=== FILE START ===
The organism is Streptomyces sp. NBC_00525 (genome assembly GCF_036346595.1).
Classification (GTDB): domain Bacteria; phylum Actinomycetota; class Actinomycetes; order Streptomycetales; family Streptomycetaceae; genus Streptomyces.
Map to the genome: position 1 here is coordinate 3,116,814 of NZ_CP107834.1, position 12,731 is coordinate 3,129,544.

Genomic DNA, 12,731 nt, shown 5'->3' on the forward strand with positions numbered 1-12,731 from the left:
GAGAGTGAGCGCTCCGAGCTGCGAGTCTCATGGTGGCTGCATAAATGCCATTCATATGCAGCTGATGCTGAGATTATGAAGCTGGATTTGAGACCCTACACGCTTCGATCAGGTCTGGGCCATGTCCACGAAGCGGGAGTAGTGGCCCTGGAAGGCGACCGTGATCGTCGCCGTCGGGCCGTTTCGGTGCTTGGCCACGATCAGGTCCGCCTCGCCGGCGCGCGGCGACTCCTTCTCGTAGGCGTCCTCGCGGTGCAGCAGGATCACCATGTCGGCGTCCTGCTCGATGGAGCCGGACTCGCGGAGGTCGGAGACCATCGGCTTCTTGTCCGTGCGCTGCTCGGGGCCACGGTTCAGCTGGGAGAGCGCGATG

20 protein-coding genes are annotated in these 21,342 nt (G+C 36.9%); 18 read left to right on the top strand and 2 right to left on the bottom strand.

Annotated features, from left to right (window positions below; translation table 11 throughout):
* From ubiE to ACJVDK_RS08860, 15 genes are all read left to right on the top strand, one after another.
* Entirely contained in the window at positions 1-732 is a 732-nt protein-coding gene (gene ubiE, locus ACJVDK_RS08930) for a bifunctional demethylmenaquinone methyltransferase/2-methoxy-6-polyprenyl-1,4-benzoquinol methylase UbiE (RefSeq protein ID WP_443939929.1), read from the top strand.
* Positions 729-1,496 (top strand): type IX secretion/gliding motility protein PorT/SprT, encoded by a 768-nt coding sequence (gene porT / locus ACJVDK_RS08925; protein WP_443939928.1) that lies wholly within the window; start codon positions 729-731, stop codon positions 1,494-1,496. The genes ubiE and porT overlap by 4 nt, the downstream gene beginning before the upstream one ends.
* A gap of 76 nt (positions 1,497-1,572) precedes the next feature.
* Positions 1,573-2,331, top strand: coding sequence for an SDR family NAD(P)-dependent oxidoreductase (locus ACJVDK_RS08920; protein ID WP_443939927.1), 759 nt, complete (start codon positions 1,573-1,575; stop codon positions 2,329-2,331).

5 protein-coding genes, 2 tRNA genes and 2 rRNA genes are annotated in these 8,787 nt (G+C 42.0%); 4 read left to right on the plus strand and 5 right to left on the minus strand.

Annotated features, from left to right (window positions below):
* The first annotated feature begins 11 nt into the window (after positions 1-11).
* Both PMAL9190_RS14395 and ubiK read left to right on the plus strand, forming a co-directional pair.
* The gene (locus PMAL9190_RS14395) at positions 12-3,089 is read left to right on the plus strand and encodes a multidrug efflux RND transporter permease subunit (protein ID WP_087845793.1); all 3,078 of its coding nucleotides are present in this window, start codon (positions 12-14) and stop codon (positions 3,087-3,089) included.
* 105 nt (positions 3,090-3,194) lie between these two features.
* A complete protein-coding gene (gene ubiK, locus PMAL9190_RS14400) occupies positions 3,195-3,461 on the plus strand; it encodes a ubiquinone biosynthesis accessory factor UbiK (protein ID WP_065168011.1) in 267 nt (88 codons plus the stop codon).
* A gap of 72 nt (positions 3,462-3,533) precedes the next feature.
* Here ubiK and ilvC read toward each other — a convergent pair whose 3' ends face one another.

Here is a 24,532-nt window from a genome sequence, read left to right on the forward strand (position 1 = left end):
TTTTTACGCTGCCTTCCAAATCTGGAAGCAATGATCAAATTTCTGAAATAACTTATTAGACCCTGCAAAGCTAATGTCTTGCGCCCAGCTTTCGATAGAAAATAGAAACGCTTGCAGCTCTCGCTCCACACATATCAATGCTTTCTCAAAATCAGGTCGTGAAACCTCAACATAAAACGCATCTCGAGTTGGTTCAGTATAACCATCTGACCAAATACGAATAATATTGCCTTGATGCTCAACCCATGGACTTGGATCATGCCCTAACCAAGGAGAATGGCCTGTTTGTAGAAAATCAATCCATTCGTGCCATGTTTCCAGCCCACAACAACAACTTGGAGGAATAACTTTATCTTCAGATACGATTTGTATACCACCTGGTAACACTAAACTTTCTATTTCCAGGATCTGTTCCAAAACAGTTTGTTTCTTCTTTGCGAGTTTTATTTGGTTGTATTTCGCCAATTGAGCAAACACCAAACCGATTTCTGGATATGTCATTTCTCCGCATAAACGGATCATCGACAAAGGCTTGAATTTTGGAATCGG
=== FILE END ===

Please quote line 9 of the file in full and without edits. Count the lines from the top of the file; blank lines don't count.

* Entirely contained in the window at positions 1-732 is a 732-nt protein-coding gene (gene ubiE, locus ACJVDK_RS08930) for a bifunctional demethylmenaquinone methyltransferase/2-methoxy-6-polyprenyl-1,4-benzoquinol methylase UbiE (RefSeq protein ID WP_443939929.1), read from the top strand.